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Kim Nash is Publicity and Social Media Manager for fast-growing publishers, Bookouture. An impressive title, but what does it actually mean? As I writer I’m eager for a glimpse behind the scenes and super busy Kim was happy to answer my questions.

 

Kim, when Bookouture takes on a new author at what stage of the process do you get involved?

An interesting question and lots of answers! Some authors that we have taken on have come to Bookouture because I have introduced them. I’ve read their work and loved it and passed it on to the editorial team for them to make a decision. Some we’ve taken on and some we haven’t.

That must be fabulous to play an active part in making someone’s dream come true.

It is and sometimes the editorial team get a book that they ask us all to read for our feedback. This is really exciting!

So an author signs a book deal. What happens next?

When we decide to take an author on, I introduce myself and we ask them to fill in a questionnaire so that we can learn more about them and look at potential PR opportunities. I try as well to have a skype call with the authors quite early on, so that they understand the process of how I work and when some of the things that I do happen.

Running up to pre-release, how do you get the book out there?

I share the cover reveals on social media which I love doing. It’s so exciting listening to everyone’s reactions and seeing how much they want to read the book, just from seeing the cover. And when the book goes onto NetGalley, I announce that on social media too.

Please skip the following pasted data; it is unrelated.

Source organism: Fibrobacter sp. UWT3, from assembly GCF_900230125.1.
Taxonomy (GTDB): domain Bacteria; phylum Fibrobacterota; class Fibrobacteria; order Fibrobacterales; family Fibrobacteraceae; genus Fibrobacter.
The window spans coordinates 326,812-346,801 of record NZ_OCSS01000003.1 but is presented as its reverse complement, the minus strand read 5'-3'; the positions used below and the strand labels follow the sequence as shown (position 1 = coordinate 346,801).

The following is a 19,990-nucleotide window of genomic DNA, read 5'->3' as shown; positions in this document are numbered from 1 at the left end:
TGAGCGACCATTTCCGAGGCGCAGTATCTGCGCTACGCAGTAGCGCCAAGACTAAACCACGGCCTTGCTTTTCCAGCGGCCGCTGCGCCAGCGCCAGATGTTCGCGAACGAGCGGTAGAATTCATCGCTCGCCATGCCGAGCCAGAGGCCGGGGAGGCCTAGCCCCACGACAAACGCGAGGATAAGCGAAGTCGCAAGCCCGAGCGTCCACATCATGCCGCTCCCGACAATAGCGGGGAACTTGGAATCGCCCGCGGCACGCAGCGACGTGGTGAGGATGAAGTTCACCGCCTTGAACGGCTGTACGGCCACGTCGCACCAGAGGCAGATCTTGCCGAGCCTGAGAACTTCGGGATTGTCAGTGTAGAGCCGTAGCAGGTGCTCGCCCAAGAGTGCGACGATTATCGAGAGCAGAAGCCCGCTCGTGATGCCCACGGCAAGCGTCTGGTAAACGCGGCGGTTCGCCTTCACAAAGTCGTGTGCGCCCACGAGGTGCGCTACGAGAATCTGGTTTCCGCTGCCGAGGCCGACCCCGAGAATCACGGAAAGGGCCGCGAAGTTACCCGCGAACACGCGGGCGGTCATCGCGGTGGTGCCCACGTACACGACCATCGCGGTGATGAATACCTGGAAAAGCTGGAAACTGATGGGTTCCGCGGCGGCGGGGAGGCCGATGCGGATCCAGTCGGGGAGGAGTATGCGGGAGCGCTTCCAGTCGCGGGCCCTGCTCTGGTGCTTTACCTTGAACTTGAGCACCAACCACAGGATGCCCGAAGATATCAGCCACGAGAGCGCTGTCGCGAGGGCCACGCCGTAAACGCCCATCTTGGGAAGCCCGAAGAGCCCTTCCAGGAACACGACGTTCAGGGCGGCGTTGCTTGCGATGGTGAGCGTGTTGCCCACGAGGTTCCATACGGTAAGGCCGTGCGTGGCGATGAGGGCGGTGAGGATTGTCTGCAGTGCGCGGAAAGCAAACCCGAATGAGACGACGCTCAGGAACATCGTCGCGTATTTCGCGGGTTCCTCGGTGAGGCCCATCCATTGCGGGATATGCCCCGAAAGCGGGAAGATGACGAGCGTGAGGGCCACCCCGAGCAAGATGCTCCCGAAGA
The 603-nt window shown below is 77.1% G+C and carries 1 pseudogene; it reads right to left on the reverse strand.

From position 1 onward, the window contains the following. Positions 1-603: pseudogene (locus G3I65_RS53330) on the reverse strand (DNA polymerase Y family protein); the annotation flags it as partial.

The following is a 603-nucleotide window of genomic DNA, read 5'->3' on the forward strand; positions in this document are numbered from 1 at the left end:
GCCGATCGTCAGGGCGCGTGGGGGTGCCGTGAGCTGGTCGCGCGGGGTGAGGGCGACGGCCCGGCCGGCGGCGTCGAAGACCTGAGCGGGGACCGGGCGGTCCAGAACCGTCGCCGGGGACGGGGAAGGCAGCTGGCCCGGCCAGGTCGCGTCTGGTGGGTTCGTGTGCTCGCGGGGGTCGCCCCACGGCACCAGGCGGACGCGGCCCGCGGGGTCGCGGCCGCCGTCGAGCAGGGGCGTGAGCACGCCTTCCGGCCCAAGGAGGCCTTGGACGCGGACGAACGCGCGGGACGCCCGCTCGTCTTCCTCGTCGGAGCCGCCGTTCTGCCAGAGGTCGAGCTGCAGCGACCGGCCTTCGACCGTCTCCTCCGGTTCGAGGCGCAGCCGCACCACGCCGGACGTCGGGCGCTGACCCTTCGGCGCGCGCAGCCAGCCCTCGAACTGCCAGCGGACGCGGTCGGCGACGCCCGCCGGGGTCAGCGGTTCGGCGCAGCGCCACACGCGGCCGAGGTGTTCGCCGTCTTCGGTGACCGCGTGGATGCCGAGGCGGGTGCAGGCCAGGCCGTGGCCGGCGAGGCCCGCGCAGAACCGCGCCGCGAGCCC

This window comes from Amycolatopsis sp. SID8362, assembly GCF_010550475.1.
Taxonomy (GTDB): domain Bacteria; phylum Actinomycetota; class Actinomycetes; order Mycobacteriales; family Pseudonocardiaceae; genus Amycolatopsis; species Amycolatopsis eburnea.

And readers can request a copy of the digital book via Net Galley?

On NetGalley we are really looking for committed bloggers and reviewers to feature our books on their blogs. Reviews are so important to an author.

Do you read all the books that come through Bookouture? 

I’ve always tried to read every single one of our books before they go out to reviewers but with the amount we have out all at the same time right now, sometimes the reviewers get them at the same time as me. I would find it very difficult to promote a book that I hadn’t read and always find it easier if it’s a book that fits into the genres that I like reading. As I’m a blogger too, I hope I understand the pressures that bloggers are under and publishers have to understand that blogging is a hobby not a job!

How do you structure your time, particularly as social media posts are sometimes done in the evenings?

I’m a social media addict so I’ve always got my computer, my iPad or my iPhone close to me at all times. I have had many times when I’ve been out at the park with my son, or playing football in the cul-de-sac where we live, while doing a cover reveal. As long as I have wi-fi nothing stops me.   A lot of our work happens in the evening though, that’s the nature of our business and when readers/bloggers are at home and working on their blogs.

Do you instinctively know when a book’s going to do well.

It’s another great question. I know what I like to read and I know what a lot of bloggers like to read. As a HQ team, we watch chart positions constantly and send messages to each other from 6am to 11pm and are chatting all the time about books on the move. We normally get a sense through pre-orders and how many people are talking about our books and what they are saying about them, to see how they’re going to perform. And sometimes you just read a book that you KNOW is going to be a massive hit!

Exciting times! Thank you so much Kim.

Bookouture are currently open for submissions.